2003, pg. 3191). While the human analysis component of this definition is important, very little research has looked at it in any level of detail. Combining the various BI definitions we will use the following definition for BI in this research: Business Intelligence consists of the use of analytical technologies and data stores by people in an organization to analyze business problems and produce related business recommendations to improve business performance. The key technologies that make up the technological components of BI are data warehousing, and related extraction transformation and load (ETL) tools; analysis tools, including statistical analysis and online analytical processing (OLAP) tools; and reporting/visualization tools. Based on this definition it becomes clear that the people/organizational component of BI is as important as the technological.
Since BI is a relatively new topic, research specifically referring to BI is still sparse. However, the volume of DSS research is much larger. BI is considered a subset of DSS research by some (Arnott et al. 2005; Arnott et al. 2008), while others have suggested that DSS is a component of BI (Negash et al. 2003; Rajesh 2008). However you look at it, BI related research is still one of the least studied areas of DSS. BI related research accounted for only 7% of all of the DSS articles published between 1990 and 2004 (Arnott et al. 2008). We will examine the key research relative to DSS success and the major BI research that does exist. Research in DSS and BI can be categorized into four main areas; effectiveness, tools and technologies, algorithms and data mining, and organizational impacts. The next sections will examine research in each of these areas.
This research will use a retroductive methodology. Retroduction "refers to the process of building hypothetical models of structures and mechanisms that are assumed to produce empirical phenomena" (Blaikie 2007, pg 83). Bhaskar (1998) suggests that retroduction is the appropriate method to use when exploring social phenomena from a realist perspective. Retroduction starts with a model of the constructs to be studied. These models are then tested to determine if they represent the reality that the researcher is attempting to uncover. These tests are then used to modify the model based on understanding developed through testing. Finally a new model is postulated based on the revisions suggested by the evidence discovered during testing (Blaikie 2007).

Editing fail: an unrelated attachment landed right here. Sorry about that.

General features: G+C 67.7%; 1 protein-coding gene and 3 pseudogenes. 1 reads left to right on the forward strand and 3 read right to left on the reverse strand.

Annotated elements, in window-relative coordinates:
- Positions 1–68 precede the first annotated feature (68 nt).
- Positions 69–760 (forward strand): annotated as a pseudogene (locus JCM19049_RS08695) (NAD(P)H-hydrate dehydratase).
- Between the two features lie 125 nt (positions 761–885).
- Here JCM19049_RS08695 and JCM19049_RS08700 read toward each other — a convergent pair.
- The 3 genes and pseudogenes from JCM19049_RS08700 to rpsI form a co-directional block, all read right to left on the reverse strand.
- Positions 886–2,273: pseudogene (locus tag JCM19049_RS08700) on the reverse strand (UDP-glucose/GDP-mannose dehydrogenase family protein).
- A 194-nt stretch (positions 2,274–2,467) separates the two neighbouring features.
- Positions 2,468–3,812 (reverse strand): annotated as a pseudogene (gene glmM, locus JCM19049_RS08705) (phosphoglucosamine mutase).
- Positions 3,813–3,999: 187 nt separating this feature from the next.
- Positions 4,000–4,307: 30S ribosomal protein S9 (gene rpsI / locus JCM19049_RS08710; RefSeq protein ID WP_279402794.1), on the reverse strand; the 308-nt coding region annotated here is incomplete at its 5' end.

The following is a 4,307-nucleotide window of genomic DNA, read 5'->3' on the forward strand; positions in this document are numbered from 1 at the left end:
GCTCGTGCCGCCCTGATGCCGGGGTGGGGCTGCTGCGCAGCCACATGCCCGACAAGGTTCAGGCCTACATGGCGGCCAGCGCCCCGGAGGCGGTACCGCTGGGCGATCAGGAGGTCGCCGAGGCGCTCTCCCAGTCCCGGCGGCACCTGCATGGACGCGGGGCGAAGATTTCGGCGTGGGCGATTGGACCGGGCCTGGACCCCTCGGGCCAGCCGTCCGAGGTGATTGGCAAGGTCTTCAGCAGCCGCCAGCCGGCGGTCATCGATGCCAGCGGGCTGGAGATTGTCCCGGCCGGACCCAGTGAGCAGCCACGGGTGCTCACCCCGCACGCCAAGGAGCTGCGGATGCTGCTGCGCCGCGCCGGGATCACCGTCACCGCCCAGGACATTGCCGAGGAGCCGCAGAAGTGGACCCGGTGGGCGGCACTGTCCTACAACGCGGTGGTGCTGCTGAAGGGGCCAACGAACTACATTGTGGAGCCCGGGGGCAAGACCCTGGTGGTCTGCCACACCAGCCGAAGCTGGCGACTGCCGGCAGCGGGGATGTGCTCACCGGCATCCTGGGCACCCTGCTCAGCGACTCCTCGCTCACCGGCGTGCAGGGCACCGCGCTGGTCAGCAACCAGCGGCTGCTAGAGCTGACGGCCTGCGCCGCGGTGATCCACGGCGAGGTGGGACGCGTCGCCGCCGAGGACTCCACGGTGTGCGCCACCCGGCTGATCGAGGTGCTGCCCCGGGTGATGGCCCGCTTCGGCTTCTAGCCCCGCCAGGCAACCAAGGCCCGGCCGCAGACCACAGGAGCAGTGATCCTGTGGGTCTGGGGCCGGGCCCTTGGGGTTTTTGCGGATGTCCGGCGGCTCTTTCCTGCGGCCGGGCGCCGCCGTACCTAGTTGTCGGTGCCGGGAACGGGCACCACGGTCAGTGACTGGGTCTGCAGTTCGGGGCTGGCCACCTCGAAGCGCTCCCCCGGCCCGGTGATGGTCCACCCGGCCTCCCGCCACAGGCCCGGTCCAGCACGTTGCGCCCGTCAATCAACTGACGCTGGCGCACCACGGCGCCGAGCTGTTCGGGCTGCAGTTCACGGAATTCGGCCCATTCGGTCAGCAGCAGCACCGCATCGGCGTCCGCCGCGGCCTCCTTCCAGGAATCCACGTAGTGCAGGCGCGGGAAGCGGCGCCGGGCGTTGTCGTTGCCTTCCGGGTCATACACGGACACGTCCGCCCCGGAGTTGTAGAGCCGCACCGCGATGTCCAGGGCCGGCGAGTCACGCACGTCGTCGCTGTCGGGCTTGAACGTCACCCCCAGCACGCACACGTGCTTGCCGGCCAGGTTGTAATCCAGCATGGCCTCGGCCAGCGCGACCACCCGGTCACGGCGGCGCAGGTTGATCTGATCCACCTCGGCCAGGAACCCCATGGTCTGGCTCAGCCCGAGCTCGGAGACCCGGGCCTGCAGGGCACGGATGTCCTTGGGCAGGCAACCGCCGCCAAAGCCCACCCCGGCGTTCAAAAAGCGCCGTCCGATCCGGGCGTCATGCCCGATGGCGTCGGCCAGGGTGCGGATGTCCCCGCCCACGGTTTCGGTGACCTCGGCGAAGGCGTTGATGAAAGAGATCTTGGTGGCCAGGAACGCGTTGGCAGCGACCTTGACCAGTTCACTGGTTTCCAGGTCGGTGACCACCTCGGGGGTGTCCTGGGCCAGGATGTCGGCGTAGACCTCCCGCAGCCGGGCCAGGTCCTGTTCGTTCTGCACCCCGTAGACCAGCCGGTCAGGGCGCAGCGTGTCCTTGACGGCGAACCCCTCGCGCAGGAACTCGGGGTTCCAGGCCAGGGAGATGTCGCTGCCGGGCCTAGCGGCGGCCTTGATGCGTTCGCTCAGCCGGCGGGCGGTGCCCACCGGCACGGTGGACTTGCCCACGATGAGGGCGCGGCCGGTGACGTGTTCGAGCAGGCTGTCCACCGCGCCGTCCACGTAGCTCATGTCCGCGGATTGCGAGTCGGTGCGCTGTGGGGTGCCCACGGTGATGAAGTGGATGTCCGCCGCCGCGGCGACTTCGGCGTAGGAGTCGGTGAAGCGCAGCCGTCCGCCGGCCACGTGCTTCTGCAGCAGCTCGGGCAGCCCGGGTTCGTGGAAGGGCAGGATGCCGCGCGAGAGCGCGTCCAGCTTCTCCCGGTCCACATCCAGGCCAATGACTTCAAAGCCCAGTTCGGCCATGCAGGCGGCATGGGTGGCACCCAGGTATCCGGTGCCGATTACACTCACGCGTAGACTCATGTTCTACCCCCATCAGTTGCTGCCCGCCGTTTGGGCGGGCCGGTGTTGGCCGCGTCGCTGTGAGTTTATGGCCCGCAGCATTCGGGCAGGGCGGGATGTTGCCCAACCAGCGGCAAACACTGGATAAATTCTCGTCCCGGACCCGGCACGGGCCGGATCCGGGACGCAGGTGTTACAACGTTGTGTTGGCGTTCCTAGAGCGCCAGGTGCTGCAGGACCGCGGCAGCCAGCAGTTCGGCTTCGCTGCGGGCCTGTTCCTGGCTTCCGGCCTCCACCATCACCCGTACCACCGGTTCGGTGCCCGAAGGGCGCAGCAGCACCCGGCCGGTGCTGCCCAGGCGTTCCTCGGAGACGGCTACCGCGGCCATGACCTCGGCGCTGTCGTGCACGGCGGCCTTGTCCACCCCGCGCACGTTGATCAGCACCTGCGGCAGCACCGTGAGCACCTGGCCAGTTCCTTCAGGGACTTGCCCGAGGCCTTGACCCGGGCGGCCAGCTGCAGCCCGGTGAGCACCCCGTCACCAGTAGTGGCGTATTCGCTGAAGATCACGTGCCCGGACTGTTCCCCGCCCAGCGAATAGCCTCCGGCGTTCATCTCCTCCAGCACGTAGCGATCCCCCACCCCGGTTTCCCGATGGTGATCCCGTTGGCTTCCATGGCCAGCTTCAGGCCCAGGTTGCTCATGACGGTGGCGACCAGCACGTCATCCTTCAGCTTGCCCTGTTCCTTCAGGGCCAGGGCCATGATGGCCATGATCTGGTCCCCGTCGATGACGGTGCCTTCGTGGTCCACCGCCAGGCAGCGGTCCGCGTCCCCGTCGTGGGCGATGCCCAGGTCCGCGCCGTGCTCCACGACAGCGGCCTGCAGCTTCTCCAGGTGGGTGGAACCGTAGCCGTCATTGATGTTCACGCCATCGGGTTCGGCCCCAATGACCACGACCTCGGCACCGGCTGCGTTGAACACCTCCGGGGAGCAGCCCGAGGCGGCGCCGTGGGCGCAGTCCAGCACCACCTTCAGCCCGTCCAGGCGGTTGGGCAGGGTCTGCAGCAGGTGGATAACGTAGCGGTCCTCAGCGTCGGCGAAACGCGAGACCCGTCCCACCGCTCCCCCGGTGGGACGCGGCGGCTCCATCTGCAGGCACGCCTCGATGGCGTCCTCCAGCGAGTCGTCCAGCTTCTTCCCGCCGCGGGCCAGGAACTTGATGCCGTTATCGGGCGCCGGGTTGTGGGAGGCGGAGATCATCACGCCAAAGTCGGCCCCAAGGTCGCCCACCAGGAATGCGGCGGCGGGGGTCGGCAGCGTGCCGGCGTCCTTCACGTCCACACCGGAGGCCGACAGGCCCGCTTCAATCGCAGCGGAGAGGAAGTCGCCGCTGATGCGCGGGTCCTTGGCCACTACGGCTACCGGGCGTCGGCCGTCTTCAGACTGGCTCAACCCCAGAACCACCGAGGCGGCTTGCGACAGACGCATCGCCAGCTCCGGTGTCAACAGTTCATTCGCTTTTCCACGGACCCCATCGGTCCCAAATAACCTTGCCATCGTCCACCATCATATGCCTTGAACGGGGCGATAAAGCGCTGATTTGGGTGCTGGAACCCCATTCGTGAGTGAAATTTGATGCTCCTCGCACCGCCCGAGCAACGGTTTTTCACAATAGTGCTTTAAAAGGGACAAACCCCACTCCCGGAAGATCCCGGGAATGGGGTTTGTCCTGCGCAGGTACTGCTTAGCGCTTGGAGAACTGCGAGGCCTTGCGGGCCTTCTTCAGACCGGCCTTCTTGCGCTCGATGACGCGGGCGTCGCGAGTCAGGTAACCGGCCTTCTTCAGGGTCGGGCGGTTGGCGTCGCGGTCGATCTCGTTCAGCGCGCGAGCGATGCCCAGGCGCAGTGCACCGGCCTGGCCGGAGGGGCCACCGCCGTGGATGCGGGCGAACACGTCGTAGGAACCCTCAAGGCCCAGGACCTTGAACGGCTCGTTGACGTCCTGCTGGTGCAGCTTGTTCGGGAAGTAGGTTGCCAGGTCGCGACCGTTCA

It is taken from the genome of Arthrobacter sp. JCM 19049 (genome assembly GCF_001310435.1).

This research will seek to understand the specific competencies that would allow an organization to gain business value from business intelligence systems. The question being studied is concerned with "how" and "why" questions regarding the relationship between competencies and BI. These types of questions can most effectively be addressed, especially in the early phases of a stream of research, via a case study approach (Benbasat et al. 1987; Yin 2003). A case study approach also allows one to examine a real world phenomenon in detail in a real life setting. Such an examination can lead to insights that could subsequently be used to develop generalized theories about the phenomenon in question.
Data Analysis Approach
In order to ensure validity of the data collected in this case study it will be necessary to follow a structured approach to data analysis. While the data collection will be done from the perspective of existing theory, it will still be important to structure analysis that ensures a deep understanding of underlying meanings. This will be accomplished by using the techniques of open and axial coding (Strauss et al. 1998). Open coding is the process by which "concepts are identified and their properties and dimensions are discovered in data" (Strauss et al. 1998, pg 102). Through this process underlying themes embodied in the interviews should emerge. These themes will be evaluated within the theoretical constructs of individual know-how and skills and purposeful heedful interactions. Once themes have emerged from the data, axial coding will be performed to align emergent themes within the overall theoretical model. Axial coding relates the categories identified through open coding "to subcategories along the lines of their properties and dimensions" (Strauss et al. 1998, pg 124). From these coding steps should emerge a model of competencies that will begin to explain successful BI.
As the coding of data will be performed new concepts may emerge that are not necessarily represented in the original theoretical model. These concepts will be explored by referring back to the literature to examine whether they have been studied. This iterative review of the research data and associated literature should provide insights that can be used to develop a theoretical model (Strauss et al. 1998).
Developing an Assessment Tool
An additional goal of this research will be to develop a preliminary assessment tool that can be used to determine an organization-s level of competence for BI. The tool will be created using the individual elements of competence that emerge from the coding of the interview data. These elements should represent the various items that will be identified as antecedents to BI competence in our evaluation. Respondents will be asked to evaluate each of the elements in terms of the status of their organization on each item and the importance of each item. This process will allow the evaluation of the potential for this tool to be used by an organization to determine their current likelihood of attaining BI benefits and provide direction for steps to take to increase their BI success. Evaluating how respondents use this tool can provide insight into how it can be used and its potential impact.
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